*** Men monopolize not only the most advantageous employments, and such as exclude women from the exercise of them, by the publicity of their nature, or the extensive knowledge they require, but even many of those, which are consistent with the female character. Another heavy discouragement to the industry of women, is the inequality of the reward of their labour, compared with that of men, an injustice which pervades every species of employment performed by both sexes.

In employments which depend upon bodily strength the distinction is just; for it cannot be pretended that the generality of women can earn as much as men, where the produce of their labour is the result of corporeal exertion; but it is a subject of great regret, that this inequality should prevail, even where an equal share of skill and application are exerted. Male stay-makers, mantua-makers, and hair-dressers are better paid than female artists of the same professions; but surely it will never be urged as an apology for this disproportion, that women are not as capable of making stays, gowns, dressing hair, and similar arts, as men; if they are not superior to them, it can only be accounted for upon this principle, that the prices they receive for their labour are not sufficient to repay them for the expence of qualifying themselves for their business, and that they sink under the mortification of being regarded as artisans of inferior estimation, whilst the men, who supplant them, receive all the encouragement of large profits and full employment, which is ensured to them by the folly of fashion. The occasion for this remark is a disgrace upon those who patronize such a brood of effeminate beings in the garb of men, when sympathy with their humblest sisters should direct them to act in a manner exactly opposite, by holding out every incitement to the industry of their own sex. This evil indeed calls loudly upon women of rank and fortune for redress: they should determine to employ women only, wherever they can be employed; they should procure female instructors for their children they should frequent no shops that are not served by women; they should wear no clothes that are not made by them; they should reward them as liberally as they do the men who have hitherto supplanted them. Let it be considered a common cause to give them every possible advantage. For once let fashion be guided by reason, and let the mode sanction a preference to women in every profession, to which their pretension are equal with those of the other sex. This is a patronage which the necessitous have a right to expect from the rich and powerful, whether they are poor by birth, or are unfortunately become so by that mutability of fortune to which every rank is liable. ***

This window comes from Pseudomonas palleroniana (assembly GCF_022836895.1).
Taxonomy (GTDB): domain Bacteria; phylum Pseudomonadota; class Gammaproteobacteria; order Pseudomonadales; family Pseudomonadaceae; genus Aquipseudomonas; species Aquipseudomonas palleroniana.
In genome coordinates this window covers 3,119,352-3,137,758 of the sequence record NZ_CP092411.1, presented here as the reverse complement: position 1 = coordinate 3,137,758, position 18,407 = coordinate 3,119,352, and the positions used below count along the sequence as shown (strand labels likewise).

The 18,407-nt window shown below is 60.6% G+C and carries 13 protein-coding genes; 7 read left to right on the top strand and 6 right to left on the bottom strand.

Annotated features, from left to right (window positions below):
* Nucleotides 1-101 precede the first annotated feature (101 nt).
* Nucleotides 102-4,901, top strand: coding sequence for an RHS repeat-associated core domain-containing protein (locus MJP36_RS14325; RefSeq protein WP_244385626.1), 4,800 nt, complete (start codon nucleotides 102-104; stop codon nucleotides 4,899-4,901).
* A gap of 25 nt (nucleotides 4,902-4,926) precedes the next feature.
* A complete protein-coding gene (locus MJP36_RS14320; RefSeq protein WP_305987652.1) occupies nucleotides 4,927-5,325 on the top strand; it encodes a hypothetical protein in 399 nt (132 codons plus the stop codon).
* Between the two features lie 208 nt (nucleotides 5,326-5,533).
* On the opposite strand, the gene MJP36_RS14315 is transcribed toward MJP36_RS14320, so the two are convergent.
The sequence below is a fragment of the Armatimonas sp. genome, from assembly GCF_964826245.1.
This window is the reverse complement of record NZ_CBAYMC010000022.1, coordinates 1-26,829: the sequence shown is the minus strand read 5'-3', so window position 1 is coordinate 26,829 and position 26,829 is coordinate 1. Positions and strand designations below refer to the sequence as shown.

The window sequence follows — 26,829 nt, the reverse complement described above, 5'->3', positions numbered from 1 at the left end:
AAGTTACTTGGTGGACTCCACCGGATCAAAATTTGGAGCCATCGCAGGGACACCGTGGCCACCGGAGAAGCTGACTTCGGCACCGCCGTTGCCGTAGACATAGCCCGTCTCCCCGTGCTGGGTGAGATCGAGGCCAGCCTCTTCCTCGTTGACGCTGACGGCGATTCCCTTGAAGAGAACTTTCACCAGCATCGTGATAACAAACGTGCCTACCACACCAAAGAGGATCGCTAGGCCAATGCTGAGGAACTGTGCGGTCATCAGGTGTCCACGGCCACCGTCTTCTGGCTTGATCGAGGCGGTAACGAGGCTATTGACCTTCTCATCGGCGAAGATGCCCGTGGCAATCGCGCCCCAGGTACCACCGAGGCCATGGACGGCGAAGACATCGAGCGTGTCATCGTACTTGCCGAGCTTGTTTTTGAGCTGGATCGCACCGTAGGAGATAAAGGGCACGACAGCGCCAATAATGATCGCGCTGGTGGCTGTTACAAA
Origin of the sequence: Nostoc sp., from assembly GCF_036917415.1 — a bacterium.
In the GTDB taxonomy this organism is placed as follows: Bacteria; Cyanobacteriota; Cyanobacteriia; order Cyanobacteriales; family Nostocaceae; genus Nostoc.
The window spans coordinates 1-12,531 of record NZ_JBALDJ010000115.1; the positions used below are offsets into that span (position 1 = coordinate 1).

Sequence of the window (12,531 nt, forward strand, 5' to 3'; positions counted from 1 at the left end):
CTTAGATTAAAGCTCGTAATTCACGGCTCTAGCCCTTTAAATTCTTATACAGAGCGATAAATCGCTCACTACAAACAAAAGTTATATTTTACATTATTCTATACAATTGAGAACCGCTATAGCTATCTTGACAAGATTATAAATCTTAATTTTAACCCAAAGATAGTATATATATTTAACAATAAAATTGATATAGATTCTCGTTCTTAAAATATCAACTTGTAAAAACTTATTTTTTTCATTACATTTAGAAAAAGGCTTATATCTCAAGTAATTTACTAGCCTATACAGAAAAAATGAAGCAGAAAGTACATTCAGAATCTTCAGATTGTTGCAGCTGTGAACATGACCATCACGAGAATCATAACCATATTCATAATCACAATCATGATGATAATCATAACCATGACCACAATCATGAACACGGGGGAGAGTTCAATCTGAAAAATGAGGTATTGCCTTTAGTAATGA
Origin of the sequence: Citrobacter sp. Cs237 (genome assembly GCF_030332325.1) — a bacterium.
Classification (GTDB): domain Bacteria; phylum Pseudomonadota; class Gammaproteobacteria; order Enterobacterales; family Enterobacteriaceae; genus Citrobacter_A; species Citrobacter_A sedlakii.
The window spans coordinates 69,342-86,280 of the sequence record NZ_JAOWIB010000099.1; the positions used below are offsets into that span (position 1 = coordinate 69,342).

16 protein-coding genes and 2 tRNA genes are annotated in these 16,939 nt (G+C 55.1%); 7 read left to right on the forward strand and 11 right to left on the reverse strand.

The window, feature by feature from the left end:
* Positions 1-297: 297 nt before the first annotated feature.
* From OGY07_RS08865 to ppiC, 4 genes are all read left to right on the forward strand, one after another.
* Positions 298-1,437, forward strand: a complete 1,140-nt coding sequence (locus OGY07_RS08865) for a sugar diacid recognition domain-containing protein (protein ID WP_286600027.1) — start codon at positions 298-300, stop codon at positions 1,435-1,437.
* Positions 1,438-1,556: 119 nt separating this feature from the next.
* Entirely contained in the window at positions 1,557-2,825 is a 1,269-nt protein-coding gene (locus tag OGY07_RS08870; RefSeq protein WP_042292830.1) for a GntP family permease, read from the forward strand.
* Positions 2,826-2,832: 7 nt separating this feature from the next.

(From The Longman Anthology of British Literature, Volume 2A: The Romantics)